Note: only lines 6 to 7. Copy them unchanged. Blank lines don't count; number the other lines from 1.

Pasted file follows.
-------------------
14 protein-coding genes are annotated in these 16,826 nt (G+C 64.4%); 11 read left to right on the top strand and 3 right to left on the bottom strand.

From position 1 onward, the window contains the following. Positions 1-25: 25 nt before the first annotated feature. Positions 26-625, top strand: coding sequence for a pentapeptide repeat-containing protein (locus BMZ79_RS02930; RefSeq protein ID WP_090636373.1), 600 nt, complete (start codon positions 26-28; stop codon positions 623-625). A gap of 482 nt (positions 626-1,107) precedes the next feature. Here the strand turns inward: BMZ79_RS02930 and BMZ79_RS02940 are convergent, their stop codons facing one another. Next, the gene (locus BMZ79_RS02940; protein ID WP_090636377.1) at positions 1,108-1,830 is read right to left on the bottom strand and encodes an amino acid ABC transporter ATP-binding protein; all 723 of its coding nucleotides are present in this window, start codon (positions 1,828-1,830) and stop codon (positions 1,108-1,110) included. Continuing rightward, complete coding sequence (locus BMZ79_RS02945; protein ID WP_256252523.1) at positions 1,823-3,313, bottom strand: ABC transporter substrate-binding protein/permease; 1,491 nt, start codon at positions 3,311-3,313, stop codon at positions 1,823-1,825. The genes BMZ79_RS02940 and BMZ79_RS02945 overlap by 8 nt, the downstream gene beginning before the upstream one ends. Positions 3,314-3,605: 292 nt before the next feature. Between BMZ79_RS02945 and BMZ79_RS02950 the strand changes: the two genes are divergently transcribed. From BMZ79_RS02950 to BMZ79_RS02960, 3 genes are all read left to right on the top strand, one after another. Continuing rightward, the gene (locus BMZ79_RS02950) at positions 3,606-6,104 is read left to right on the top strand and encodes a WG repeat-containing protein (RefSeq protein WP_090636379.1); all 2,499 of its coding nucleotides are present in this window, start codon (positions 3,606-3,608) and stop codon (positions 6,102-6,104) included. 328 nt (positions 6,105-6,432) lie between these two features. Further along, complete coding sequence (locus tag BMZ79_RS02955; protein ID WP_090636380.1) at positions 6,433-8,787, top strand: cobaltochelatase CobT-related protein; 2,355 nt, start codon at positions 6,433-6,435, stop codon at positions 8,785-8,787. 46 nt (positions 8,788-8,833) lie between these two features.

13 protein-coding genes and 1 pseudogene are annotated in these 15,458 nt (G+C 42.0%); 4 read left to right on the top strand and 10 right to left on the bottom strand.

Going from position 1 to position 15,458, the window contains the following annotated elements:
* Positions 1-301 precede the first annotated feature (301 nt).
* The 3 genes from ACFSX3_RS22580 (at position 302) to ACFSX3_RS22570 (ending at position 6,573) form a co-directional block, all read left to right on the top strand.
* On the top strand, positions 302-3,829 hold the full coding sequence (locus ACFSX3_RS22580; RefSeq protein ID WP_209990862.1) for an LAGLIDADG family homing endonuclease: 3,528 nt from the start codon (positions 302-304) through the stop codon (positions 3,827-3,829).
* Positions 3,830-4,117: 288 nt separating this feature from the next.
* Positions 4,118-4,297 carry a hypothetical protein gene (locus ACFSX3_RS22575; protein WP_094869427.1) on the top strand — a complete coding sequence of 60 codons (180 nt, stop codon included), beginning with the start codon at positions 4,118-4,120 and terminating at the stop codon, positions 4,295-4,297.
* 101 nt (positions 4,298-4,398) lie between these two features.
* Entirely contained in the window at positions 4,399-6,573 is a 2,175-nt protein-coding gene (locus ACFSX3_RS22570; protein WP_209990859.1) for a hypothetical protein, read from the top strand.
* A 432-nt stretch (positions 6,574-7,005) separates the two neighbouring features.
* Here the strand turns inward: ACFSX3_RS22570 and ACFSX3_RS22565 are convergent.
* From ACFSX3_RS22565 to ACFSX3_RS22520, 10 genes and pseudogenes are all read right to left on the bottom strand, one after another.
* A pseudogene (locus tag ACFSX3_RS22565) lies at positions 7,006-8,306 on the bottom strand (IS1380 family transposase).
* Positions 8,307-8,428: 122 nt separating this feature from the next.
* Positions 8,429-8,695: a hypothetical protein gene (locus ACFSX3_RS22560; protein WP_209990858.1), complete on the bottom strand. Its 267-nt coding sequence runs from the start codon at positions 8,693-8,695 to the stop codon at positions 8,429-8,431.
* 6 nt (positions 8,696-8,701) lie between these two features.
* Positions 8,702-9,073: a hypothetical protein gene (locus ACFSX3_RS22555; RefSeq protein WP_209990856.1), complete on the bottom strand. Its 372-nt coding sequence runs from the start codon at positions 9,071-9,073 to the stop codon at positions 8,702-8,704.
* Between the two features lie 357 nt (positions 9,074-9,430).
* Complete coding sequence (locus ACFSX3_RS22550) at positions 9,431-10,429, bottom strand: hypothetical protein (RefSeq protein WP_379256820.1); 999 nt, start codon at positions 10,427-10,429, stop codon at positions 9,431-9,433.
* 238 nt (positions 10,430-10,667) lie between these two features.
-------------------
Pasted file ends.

* The 3 genes from ACFSX3_RS22580 (at position 302) to ACFSX3_RS22570 (ending at position 6,573) form a co-directional block, all read left to right on the top strand.
* On the top strand, positions 302-3,829 hold the full coding sequence (locus ACFSX3_RS22580; RefSeq protein ID WP_209990862.1) for an LAGLIDADG family homing endonuclease: 3,528 nt from the start codon (positions 302-304) through the stop codon (positions 3,827-3,829).